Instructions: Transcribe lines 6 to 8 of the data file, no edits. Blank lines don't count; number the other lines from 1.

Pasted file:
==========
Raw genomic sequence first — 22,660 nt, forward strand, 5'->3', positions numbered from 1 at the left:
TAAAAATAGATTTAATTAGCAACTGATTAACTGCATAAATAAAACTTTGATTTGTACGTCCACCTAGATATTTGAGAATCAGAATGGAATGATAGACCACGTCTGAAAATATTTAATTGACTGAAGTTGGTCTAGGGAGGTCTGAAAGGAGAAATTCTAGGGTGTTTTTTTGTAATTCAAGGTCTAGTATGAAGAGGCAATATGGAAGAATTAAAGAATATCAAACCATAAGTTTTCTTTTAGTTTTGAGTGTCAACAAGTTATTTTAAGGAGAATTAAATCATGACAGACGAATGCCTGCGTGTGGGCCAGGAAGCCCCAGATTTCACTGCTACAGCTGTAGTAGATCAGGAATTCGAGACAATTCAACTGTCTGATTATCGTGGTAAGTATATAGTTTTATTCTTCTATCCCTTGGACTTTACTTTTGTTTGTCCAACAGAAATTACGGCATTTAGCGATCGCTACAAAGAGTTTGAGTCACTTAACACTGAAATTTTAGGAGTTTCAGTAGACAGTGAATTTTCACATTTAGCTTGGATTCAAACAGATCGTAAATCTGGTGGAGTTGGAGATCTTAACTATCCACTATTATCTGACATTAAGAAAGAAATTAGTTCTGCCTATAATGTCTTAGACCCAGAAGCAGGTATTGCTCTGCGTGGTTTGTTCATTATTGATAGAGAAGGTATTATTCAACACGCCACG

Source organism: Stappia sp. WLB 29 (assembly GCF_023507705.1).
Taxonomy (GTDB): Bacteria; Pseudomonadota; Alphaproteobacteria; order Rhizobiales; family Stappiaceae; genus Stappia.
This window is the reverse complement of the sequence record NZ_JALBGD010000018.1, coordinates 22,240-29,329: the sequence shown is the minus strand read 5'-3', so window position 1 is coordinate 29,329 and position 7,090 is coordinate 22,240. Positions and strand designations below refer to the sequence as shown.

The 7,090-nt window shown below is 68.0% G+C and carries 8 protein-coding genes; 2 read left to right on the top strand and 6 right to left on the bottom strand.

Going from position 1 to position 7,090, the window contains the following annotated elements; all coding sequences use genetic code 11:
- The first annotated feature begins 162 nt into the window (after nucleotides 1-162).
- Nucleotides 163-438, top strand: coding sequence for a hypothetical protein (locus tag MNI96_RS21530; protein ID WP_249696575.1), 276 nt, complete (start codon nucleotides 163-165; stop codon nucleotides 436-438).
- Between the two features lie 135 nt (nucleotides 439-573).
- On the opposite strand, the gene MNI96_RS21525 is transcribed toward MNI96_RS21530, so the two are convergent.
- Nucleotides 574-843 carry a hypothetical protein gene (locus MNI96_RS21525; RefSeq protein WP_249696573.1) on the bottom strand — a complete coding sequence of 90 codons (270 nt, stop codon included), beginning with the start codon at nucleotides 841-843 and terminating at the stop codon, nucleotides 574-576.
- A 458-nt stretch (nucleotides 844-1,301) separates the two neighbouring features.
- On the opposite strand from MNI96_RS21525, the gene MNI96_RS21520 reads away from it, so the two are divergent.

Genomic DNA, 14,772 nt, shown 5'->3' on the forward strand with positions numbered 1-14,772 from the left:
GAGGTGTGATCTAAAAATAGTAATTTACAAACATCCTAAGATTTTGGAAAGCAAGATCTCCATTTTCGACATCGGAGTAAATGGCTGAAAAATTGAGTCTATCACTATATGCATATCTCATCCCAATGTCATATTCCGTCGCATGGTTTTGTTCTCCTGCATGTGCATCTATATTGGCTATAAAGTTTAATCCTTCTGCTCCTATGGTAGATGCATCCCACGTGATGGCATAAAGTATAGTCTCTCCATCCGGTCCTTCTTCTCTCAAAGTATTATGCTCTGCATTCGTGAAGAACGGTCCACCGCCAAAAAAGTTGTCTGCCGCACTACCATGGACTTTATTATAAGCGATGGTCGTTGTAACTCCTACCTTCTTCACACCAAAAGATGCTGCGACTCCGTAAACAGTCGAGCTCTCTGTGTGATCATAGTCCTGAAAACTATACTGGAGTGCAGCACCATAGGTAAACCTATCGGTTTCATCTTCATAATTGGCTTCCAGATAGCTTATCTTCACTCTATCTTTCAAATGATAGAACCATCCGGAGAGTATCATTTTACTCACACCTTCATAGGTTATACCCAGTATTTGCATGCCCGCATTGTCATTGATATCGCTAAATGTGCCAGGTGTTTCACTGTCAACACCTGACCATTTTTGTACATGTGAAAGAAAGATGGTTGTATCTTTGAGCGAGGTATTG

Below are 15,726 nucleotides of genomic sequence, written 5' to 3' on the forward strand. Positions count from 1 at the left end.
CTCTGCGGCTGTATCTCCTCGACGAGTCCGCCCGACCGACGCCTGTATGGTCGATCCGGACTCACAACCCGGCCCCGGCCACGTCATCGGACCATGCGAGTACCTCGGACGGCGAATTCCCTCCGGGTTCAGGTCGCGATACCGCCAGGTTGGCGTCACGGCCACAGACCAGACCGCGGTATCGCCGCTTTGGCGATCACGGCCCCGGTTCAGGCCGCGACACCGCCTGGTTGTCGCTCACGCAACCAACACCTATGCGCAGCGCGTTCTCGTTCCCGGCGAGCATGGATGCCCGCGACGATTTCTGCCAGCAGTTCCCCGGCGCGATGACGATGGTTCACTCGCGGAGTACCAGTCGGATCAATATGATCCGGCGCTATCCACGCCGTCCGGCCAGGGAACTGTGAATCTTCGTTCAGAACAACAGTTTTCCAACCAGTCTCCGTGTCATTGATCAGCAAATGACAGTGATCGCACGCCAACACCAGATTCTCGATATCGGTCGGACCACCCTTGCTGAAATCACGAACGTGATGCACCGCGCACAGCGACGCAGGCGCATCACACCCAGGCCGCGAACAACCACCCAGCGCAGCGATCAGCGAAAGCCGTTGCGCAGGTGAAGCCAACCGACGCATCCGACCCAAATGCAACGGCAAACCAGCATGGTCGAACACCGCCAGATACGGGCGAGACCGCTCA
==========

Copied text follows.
The 7,090-nt window shown below is 68.0% G+C and carries 8 protein-coding genes; 2 read left to right on the top strand and 6 right to left on the bottom strand.

Going from position 1 to position 7,090, the window contains the following annotated elements; all coding sequences use genetic code 11:
- The first annotated feature begins 162 nt into the window (after nucleotides 1-162).